The thirtieth anniversary of SBS’s Dateline is a chance to consider some often-unreported truths
The thirtieth-anniversary edition of Dateline, broadcast on SBS on 24 October, featured a selection of landmark stories from the program’s history. In the words of the guest host, Les Murray, it was time “to pull out a few photos and hear some untold truths.”
Murray, a veteran sports reporter, was never on the staff of the program, but his quest to track down the people smuggler who helped his family escape from communist Hungary fifty-seven years ago featured in a Dateline story aired in 2011. The young man in question, Guyla, held the hands of Murray and his little brother as he guided them across the Austro-Hungarian border on a winter’s night so dark they were able to pass unseen under towers manned by guards with machine guns. Although Guyla himself was not to be found, Murray succeeded in tracking down his grandson and buying him a beer.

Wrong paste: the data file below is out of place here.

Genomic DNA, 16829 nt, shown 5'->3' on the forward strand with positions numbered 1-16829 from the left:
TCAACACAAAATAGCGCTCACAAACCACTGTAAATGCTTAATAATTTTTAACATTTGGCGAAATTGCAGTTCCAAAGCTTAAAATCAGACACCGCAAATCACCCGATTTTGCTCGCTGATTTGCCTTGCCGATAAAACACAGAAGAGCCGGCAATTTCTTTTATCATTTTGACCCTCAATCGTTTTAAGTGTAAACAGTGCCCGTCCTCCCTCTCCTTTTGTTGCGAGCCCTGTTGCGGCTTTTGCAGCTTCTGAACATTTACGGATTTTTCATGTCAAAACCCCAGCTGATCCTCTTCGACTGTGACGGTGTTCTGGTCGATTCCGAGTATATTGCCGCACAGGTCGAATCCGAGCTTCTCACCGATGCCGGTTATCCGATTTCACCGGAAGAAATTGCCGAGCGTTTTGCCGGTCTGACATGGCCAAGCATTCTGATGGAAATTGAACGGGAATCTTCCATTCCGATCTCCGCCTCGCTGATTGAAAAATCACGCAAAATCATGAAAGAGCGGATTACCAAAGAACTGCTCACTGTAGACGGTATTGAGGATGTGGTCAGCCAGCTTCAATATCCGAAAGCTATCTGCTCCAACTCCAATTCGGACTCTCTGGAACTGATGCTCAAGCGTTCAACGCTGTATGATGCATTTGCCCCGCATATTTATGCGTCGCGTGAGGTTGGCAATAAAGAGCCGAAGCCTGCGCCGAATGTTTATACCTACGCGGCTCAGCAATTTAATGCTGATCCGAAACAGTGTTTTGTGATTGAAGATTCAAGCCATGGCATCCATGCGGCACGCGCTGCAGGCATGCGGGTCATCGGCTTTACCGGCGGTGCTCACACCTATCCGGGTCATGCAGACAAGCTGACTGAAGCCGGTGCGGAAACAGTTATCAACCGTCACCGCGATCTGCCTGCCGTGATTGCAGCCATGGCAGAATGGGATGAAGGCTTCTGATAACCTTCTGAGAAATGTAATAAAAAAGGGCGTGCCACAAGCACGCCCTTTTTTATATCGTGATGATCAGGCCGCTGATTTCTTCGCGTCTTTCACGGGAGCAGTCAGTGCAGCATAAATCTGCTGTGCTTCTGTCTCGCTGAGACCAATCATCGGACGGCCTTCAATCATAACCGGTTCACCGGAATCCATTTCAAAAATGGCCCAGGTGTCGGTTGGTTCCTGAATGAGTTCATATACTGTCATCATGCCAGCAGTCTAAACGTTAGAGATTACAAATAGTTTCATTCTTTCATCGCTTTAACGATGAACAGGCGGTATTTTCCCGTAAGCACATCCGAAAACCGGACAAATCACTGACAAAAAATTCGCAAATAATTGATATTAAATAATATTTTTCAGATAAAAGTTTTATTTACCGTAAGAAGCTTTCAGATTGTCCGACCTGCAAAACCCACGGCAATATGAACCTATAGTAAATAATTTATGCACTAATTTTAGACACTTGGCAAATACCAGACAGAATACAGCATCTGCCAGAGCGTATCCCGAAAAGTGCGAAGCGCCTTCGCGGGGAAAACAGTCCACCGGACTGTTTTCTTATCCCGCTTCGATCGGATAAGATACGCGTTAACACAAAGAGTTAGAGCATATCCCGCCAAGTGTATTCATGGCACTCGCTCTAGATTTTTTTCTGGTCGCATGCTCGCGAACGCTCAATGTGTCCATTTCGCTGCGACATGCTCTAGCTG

It’s a wistful story, told quietly at a measured pace, and its mix of historical and contemporary relevance makes it a well-chosen framing device. Other stories revisited were more fraught, more tragic and more dangerous. There was Olivia Rousset’s interview with Abu Mann, who spent eleven months being humiliated and tortured in Abu Ghraib; Sophie McNeill’s encounter with surviving members of an Afghan family who lost four children in a mistakenly targeted night raid by Australian soldiers in February 2009; David O’Shea caught in crossfire during the wholesale massacre of civilians in East Timor in 2006; and Nick Lazaredes visiting the crash scene following the downing of MH17 in August this year…
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